The new European Commission celebrated its first 100 days in office last week with key achievements including a new industrial strategy to underpin its digital and geo-economic ambitions. Yet it is on the foreign policy front that Brussels has put perhaps most effort with its goal to begin making Europe stronger in the world, post-Brexit.
One of the key focal points for this agenda has so far been engaging in areas from trade disputes with the United States through to climate change diplomacy, five years after the Paris treaty, as Europe seeks to become the world’s first climate neutral continent by 2050 and promote its Green New Deal.
From the great power game underway between the EU-27, Russia, China, the United States, among others, interest in the continent is only likely to grow, and Brussels is determined to double down to try to get ahead of the game
However, it is specifically in relation to emerging markets across the world, from India to China and Africa, where this more prominent European international policy stance may be taking most root.
Emerging markets giant
On Friday, for instance Brussels was scheduled to host the EU-India Summit with Prime Minister Narendra Modi, but this was postponed because of the coronavirus outbreak. The EU (at just under 450 million in population), which is India’s biggest trading partner, wants to turbocharge ties, including agreeing a new trade deal with the approximately 1.3 billion population emerging markets giant.
Brussels is also making final preparations for the March 30-31 summit with the over 1.3 billion population China hosted by Prime Minister Li Keqiang in Beijing. This will be followed by an unprecedented second bilateral summit in a year when President Xi Jinping will travel to Germany to be hosted by German Chancellor Angela Merkel and the other EU-27 leaders at which meetings it is hoped that a big bilateral investment treaty may be signed.
Yet, critical as India and China are to Europe’s future, it is the approximately 1.2 billion population African continent which has assumed super-priority foreign policy focus for the new Commission in its first 100 days. This was symbolised last week when President Ursula von der Leyen launched the EU’s new Africa strategy.
Africa has become an EU super-priority for a range of both political and economic reasons, and last month new president of the European Council Charles Michel alone had some two dozen bilateral meetings at the African Union Summit as part of Brussels attempts to reshape relations with the continent. Michel’s visit follows Von der Leyen’s visit to the continent in December, her first month in post.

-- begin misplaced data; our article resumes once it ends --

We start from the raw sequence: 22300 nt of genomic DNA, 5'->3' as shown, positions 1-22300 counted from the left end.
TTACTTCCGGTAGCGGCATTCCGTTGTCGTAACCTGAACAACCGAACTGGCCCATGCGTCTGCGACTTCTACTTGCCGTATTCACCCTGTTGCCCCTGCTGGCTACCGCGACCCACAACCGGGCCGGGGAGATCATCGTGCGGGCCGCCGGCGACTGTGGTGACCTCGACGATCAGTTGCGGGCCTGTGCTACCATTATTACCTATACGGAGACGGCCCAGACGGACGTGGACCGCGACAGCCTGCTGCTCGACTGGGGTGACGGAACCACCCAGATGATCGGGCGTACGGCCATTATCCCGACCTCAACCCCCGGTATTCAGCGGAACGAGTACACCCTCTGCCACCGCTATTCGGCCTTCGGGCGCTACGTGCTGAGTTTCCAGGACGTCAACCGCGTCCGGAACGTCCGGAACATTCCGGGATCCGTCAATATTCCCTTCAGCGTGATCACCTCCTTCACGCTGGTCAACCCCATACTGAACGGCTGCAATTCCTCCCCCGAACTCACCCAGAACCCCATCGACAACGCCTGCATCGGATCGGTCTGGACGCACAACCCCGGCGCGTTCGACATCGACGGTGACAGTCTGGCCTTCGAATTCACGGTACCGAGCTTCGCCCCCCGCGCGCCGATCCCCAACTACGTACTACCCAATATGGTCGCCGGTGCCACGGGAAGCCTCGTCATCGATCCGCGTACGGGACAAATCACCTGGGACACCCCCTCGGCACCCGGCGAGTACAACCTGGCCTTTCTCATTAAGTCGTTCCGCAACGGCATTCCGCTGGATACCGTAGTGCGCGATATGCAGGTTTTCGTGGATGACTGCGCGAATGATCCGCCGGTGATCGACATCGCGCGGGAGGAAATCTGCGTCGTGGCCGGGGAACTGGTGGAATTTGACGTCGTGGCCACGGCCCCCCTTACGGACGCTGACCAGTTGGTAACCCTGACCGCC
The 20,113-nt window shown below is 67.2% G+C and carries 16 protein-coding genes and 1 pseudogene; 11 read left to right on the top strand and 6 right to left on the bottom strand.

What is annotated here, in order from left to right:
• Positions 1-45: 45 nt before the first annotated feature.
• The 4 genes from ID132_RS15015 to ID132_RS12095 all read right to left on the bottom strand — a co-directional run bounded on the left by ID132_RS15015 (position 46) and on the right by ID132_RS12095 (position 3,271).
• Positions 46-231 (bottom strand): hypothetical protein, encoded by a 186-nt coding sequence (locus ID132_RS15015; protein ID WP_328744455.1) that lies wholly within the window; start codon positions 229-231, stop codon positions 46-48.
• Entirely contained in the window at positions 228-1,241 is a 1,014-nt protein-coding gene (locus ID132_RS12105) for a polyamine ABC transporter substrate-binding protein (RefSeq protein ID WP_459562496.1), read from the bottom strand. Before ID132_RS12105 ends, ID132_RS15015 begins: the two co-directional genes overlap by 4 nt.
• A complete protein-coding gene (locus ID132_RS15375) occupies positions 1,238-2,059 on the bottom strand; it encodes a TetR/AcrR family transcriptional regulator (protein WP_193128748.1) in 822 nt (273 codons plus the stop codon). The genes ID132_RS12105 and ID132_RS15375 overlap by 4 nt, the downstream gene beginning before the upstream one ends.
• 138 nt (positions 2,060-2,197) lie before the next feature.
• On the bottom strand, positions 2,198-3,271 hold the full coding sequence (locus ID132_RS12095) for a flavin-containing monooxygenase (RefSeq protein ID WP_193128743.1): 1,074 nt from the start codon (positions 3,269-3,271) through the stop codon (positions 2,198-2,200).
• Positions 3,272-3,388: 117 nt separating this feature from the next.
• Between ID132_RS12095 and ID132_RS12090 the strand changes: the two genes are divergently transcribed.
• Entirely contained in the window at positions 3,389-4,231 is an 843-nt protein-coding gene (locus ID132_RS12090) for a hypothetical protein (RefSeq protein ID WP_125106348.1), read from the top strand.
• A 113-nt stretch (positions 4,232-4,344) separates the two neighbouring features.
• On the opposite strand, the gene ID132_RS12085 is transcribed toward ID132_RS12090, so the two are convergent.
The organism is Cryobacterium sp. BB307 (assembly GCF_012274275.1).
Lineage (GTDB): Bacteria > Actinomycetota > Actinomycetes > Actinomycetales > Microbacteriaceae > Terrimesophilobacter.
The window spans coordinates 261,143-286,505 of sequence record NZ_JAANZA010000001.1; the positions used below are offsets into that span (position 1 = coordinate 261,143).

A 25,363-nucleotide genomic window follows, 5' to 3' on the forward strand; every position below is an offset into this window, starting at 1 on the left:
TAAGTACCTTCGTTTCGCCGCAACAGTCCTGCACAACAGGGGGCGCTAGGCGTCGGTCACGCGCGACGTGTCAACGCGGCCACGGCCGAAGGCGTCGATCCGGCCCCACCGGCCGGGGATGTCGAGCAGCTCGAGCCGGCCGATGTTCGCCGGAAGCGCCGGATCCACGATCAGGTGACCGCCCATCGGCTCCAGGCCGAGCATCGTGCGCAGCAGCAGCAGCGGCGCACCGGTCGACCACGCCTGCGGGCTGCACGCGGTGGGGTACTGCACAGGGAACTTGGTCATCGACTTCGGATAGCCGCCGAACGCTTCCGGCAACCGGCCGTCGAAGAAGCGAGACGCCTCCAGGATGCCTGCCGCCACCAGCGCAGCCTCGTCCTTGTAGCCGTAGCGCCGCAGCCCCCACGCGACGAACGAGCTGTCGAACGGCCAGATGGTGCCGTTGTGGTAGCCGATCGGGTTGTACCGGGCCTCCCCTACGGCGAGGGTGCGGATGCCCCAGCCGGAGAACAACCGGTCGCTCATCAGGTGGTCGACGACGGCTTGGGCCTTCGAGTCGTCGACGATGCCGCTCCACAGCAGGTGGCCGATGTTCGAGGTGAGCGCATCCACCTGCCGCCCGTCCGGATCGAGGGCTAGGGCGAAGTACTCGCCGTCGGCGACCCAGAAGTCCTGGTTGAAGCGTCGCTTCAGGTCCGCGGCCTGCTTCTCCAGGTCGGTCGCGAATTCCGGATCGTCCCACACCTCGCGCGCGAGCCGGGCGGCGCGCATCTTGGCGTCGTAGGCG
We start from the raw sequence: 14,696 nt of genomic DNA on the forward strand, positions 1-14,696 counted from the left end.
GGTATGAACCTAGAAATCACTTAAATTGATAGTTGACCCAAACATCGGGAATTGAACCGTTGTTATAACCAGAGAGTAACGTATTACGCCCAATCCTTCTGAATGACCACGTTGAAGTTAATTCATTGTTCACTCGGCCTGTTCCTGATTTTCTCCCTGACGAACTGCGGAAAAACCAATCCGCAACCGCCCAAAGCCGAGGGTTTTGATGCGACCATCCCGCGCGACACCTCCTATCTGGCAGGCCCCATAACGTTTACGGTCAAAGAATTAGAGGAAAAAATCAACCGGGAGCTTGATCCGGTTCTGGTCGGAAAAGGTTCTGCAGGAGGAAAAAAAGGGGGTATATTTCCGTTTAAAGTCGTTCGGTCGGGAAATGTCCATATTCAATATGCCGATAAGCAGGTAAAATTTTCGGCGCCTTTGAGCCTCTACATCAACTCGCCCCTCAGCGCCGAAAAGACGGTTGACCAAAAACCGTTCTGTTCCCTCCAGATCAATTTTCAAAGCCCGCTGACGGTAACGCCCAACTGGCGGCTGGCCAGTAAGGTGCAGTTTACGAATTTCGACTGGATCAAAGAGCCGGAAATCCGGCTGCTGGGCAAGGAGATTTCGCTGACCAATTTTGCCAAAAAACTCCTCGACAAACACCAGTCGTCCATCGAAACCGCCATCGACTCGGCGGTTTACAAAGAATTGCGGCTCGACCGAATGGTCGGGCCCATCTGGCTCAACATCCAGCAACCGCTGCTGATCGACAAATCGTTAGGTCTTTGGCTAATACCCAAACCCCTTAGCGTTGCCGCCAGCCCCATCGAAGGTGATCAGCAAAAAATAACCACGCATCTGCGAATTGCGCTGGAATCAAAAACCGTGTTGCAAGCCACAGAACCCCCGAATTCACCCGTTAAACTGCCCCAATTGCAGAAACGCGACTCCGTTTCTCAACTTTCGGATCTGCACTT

Building upon a new Africa-Europe Alliance created in 2018, she is promoting a relationship increasingly based on investment rather than aid, rivalling China’s focus on providing infrastructure capital. As is apparent in the new strategy that Brussels released Monday, it increasingly sees itself as a counterweight in the continent to other prominent world powers, and wants to encourage Africa as a champion of the EU’s rules-based, multilateral approach to world order.
As much as Brussels sees Africa as a political partner, however, it is also aware of the continent’s forward economic growth potential. The IMF asserts for instance that in the years to 2023, Africa’s overall growth prospects will be among the best in the world with an increasing number of key emerging markets.
The growing economic weight of the continent is illustrated, for instance, by the fact that it houses six of the world’s fastest growing countries.
Yet another reason for Europe’s designation of Africa as a super-priority is that it knows it is playing ‘catch-up’ vis-a-vis others in the region, including China and Russia, while other western allies such as the United States and post-Brexit Britain are keen to steal a march too.
The most extensive diplomatic serenading of Africa lies with China which is aiming to better connect its huge Belt and Road economic initiative with the continent’s development. Trade between the two powers has risen dramatically and around 40 African countries having signed onto Belt and Road.
Economic and political foothold
With Africa rising, others are taking notice too. Take the example of Vladimir Putin who hosted last year the first ever Russia-Africa summit seeking to restore Moscow’s influence in the region that faded after the collapse of the Soviet Union. Putin is keen to entrench Russia’s economic and political foothold in the continent and he wants to double bilateral trade in the next five years.
Post-Brexit Britain, fresh from its departure from the EU, is also courting the continent and held in January a major UK-Africa Investment Summit. London increasingly wants to enhance economic ties with the continent as shown, for instance, by last September’s creation of a new Economic Partnership with the Southern African Customs Union.
Meanwhile, even Donald Trump’s United States is getting in on the act too after largely neglecting the continent during his presidency. Last month, Mike Pompeo finished up his first trip as US secretary of state to Africa to reassure allies of Washington’s commitment.
Taken overall, it is this combination of strategic rivalry, plus also the big economic and political opportunity that Europe sees in Africa, driving its upsurge in attention to the continent.
From the great power game underway between the EU-27, Russia, China, the United States, among others, interest in the continent is only likely to grow, and Brussels is determined to double down to try to get ahead of the game.
Andrew Hammond is an Associate at LSE IDEAS at the London School of Economics